Why I'm Growing Potatoes in a Trash Can

Why I'm growing potatoes in a trash can this year.

My first attempt at growing potatoes resulted in a rotten mess and no harvest.

My second attempt seemed to be doing pretty well until an armadillo dug up the spuds in the middle of the night.

Fast forward a few years and here we are again. I'm persistent, although sometimes I might wait awhile before I try something again. Eventually stubbornness sets in and I want to prove something, I suppose.

So as hubby and I were cleaning up a corner of the barnyard one day, I saw the metal trash can we'd used as a tomato planter one year. Hubby had drilled holes on the outside near the bottom of the can all those years ago for me.

Since then it had been sitting in this very spot, holding hay twine, baling wire and other assorted trash, like trash cans are supposed to do.

But that stubbornness set in and I decided I'd use it on another attempt at growing potatoes. It's armadillo-proof! So it was duly moved to a corner of the garden and set up on some bricks.

I had three Yukon Gold potatoes in the kitchen that were beginning to sprout. Hubby and I love Yukon Golds, especially when they're baked and slathered with butter. So I cut these three into large pieces, each with a sprouted "eye," and let them dry out for a day or two.

The first potato sprouts.

Planting day arrived - sometime around our last expected frost date - and I shoveled about six inches of nice soil into the bottom of the trash can. The sprouting potatoes were set on top and covered with another inch or so of soil plus a layer of autumn leaves.

Eventually there were green leaves poking through that top layer, and I was very excited. They were some of the first green things in the garden this spring, and you know how much you look forward to green after a long winter, right?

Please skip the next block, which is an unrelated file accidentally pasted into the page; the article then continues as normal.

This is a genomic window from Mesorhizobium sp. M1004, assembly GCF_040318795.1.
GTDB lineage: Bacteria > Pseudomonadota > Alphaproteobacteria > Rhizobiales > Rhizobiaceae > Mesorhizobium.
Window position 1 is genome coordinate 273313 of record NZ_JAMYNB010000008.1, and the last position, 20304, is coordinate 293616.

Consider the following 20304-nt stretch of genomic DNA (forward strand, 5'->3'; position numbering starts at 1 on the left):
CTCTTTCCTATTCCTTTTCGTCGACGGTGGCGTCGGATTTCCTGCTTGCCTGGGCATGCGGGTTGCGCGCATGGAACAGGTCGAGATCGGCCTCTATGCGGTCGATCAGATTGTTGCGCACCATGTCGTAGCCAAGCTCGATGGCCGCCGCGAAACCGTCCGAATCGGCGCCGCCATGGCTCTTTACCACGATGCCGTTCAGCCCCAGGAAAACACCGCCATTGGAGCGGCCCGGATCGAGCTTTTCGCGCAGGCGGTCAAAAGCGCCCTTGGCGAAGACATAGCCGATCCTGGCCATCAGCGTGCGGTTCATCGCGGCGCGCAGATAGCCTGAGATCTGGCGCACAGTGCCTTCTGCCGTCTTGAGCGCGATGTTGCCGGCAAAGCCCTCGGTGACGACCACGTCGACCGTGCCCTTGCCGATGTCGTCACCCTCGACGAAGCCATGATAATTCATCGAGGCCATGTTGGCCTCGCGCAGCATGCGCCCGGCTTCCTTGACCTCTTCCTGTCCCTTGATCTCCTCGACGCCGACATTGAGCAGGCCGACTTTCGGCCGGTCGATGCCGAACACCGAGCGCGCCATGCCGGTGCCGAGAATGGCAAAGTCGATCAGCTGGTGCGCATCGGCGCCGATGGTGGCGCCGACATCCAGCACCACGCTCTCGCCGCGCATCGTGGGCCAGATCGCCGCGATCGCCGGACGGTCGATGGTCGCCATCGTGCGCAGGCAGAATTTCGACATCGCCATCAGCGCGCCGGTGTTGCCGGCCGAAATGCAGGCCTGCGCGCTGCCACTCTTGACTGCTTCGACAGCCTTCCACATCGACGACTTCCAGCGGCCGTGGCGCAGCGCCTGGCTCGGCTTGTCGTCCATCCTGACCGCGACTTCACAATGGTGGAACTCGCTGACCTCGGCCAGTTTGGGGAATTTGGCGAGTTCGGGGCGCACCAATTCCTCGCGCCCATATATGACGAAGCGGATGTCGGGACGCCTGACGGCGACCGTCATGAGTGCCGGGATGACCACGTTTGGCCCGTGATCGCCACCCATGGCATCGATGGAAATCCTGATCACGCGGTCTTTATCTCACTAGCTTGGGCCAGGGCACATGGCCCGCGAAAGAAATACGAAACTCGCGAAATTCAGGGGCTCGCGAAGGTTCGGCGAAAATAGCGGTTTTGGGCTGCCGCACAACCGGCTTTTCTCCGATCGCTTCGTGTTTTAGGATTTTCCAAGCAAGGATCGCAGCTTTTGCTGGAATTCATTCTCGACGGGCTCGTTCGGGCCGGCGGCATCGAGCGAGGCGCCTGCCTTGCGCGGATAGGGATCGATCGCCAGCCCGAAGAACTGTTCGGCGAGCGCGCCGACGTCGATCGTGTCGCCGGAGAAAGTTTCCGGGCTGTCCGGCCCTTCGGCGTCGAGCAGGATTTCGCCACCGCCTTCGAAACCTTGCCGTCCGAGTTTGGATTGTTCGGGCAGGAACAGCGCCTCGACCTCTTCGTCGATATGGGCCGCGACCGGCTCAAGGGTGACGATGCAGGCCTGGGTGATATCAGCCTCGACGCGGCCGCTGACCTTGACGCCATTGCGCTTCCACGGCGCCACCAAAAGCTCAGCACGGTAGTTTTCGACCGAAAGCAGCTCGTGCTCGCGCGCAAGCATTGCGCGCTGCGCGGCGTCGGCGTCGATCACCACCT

Plus, after that rotten attempt a few years ago, I was happy that they were actually growing.

Add mulch as the plants grow taller, tucking it around all the stems.

As the stems grew upward towards the top of the trash can, I added more layers of leaves and straw and other mulch-y things. Whenever the plants grew another six inches, I added more mulch.

I went out of town - twice - and we had a couple of really late frosts, but the potato plants survived and thrived. They're over the top of the trash can now and still growing. I keep adding mulch as the level in the trash can drops due to settling.

They've already grown over the top of the trash can, and it's only May.

I posted a current photo of the plants on social media, and had a few questions about how I'm growing them. One reader, Debbie, says that potatoes do better in well-drained soil, and yes, that's why I'd had that rotten experience: I used our clay soil right out of the ground.

This year they have much better soil, and when I water the trash can I watch the excess water drain out of those holes around the bottom. I'm assuming they are draining well, but it must be soaking in enough to keep the roots moist and nourished.

It's time to add more mulch.
Time for more mulch!

Eventually the plants will flower and then die back, and it will be time to dig them up. Well, in my case, I'll tip over the trash can and let everything fall out.

I know I won't have a huge harvest that will last us the entire winter - I'd have to have a whole lot of trash cans for that - but it's another garden experiment that will, I hope, be successful this time.

Supposedly there will be plenty of tubers in that tall "potato hill" that I've created inside the trash can. At least it protects them from marauding armadillos, right?

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Potatoes can be a bit challenging to grow, especially if you're short on space or if you have garden pests like gophers and armadillos! Here's why and how I grow potatoes in a trash can (and other containers).

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